By Farrah Hamlett, USAG Baden-Wurttemberg Public AffairsAugust 31, 2011
HEIDELBERG, Germany - To Peter Schmelkin, Germany has always been a picturesque moment in his life, full of adventure, stories and memories.
Schmelkin, a former draftee in the U.S. Army from 1951-1953, returned to Patton Barracks in Heidelberg the morning of Aug. 5 to relive a brief but significant part of his life.
Since 1973 the U.S. Armed Forces has been a volunteer organization, but Schmelkin remembers the days of the draft.
He fondly recalls his 18-month career as a Soldier at Campbell Barracks, the former Wehrmacht Grossdeutschland-Kaserne.
"It's hard to believe I'm here. It's been so long ago," Schmelkin said.
Times have changed on military installations worldwide, but Schmelkin's memories of being a Soldier remain ingrained forever.
It was the 60th anniversary of his marriage and his 58th anniversary marking his time spent in Heidelberg. Schmelkin was just as excited as he was nervous as he recalled his time here in the 1950s.
Walking through the gate of Patton Barracks, Schmelkin was met by Public Affairs Specialist Karin Zuleger and retired Lt. Col. Larry Applebaum to embark on an exploration of Patton Barracks.
During the walking tour, the 86-year-old stopped to take in the view of the new U.S. Army.
He pulled out a 1951 Zeiss Contessa camera with a pamphlet and a picture he took at the corporate office in Stuttgart.
This same camera helped him color many of his moments in Germany and made him remember his 1946 Ford "Frauline."
"I bought a '46 Ford from a general and when I drove it I would have to put these big gas cans in the trunk because you could only get gas on military installations. I would ride to other cities and these cans made this terrible noise and smelled strong enough to give you a headache," Schmelkin said.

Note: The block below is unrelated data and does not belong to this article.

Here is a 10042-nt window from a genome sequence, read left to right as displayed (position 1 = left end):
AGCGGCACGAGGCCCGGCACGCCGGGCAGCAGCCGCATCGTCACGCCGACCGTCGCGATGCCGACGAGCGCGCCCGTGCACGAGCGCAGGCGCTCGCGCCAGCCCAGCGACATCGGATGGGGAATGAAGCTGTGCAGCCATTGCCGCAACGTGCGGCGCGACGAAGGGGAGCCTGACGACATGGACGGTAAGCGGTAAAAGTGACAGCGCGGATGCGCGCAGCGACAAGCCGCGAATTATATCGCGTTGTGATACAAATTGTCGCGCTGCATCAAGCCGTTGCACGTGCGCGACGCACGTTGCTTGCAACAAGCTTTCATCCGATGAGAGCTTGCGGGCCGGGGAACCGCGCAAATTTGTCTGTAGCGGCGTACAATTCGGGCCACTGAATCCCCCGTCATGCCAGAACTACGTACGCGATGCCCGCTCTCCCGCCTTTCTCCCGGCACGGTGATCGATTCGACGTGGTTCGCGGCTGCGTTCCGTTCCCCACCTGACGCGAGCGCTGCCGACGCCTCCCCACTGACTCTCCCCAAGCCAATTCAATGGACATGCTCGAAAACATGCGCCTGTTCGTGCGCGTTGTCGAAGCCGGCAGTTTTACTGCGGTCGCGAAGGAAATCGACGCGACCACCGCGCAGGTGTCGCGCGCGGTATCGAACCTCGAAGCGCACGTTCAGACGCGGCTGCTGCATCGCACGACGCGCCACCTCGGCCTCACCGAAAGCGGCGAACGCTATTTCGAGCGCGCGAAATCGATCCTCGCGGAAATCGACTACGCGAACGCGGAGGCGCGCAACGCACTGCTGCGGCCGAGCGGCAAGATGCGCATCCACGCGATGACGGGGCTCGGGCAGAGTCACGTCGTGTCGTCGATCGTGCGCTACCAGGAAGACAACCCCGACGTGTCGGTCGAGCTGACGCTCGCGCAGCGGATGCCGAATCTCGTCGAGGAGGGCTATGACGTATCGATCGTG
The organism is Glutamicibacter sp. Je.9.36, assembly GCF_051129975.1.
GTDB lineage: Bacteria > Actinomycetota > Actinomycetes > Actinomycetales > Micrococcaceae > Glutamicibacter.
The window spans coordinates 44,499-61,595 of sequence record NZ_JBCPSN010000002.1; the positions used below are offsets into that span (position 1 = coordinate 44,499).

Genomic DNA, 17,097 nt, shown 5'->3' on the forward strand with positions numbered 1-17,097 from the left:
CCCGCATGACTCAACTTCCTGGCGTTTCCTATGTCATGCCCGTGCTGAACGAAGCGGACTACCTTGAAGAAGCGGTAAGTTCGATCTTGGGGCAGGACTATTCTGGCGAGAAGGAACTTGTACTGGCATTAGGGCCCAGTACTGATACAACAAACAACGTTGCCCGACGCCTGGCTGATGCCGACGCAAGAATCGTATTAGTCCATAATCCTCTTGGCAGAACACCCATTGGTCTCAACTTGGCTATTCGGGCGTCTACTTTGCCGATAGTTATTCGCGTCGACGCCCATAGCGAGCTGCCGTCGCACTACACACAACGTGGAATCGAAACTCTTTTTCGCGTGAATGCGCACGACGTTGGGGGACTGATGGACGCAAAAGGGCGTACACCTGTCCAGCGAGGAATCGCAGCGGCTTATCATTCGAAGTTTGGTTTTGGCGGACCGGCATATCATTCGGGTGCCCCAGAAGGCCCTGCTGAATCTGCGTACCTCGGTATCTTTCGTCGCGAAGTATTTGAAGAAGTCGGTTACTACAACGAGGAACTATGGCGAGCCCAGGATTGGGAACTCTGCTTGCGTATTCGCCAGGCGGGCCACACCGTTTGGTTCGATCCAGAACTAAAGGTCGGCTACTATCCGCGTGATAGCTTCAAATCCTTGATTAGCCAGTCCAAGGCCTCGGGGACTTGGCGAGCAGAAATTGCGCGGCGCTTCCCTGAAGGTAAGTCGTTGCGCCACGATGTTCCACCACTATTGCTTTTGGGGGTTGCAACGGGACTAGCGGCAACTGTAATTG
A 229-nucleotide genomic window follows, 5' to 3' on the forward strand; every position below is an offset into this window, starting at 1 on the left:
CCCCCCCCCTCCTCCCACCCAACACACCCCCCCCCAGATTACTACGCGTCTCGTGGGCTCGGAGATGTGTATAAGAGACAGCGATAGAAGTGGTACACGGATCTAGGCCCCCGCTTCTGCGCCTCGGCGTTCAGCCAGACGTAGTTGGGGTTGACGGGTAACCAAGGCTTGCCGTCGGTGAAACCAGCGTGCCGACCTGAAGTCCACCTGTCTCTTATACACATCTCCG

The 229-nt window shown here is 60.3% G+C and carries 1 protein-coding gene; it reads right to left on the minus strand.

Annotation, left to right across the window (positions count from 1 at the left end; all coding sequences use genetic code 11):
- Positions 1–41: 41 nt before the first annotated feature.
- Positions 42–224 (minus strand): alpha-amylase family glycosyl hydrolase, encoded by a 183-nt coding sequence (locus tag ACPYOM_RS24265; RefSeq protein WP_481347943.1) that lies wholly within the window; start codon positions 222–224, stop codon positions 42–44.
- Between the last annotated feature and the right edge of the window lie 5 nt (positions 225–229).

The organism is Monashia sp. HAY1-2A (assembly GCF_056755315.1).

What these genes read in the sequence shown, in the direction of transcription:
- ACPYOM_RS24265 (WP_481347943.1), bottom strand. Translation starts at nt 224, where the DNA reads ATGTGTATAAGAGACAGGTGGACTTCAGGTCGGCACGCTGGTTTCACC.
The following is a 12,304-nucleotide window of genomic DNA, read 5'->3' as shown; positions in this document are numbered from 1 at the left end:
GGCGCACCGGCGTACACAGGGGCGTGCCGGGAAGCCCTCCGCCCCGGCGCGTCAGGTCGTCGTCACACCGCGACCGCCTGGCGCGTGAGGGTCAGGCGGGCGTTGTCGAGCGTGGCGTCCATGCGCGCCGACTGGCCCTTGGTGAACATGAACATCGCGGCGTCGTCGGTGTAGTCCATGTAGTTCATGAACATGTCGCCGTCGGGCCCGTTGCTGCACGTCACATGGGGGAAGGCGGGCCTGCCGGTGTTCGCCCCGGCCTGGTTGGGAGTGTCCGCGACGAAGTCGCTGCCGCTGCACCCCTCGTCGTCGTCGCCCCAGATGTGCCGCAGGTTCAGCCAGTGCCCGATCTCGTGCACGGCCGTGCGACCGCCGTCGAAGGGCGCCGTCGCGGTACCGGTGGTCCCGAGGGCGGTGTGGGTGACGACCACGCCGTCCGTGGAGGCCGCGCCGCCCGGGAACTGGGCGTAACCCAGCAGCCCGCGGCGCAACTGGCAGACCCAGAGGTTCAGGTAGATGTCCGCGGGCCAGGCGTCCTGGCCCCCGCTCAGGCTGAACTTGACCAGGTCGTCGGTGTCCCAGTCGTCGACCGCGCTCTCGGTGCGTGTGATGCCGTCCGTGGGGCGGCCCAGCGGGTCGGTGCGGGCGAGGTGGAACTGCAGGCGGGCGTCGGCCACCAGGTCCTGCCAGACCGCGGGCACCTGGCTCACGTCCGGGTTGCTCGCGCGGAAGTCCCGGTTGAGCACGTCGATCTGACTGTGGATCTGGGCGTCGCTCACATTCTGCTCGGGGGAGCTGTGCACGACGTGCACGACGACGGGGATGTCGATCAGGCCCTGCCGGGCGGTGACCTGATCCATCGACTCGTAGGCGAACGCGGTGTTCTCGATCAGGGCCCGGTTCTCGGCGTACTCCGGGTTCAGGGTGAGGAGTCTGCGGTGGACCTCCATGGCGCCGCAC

In a photo album was the picture of "Frauline," along with many other treasures of his time spent in Germany.
Schmelkin shared his photos with Command Sgt. Maj. Annette Weber who stopped by the Warrior Zone to greet the former draftee and honor him with a coin.
As Schmelkin was about to depart the Warrior Zone, Rabbi Avi Weiss arrived to discuss Schmelkin's experience of coming back to Germany.
He talked about the work he does now and how it gives him a way to impart joy into someone else's life.
"I volunteer my time to the Veterans Affairs at the Heinz Hospital in Chicago and I am a member of the Jewish War Veterans Association. It breaks my heart to see these young fellows in such bad shape coming back from war. So, I go there to help them through their rehabilitative stages," Schmelkin said.
Schmelkin has amassed more memories of Germany to take back home to Chicago where he can fatten his photo book with another snapshot of his life.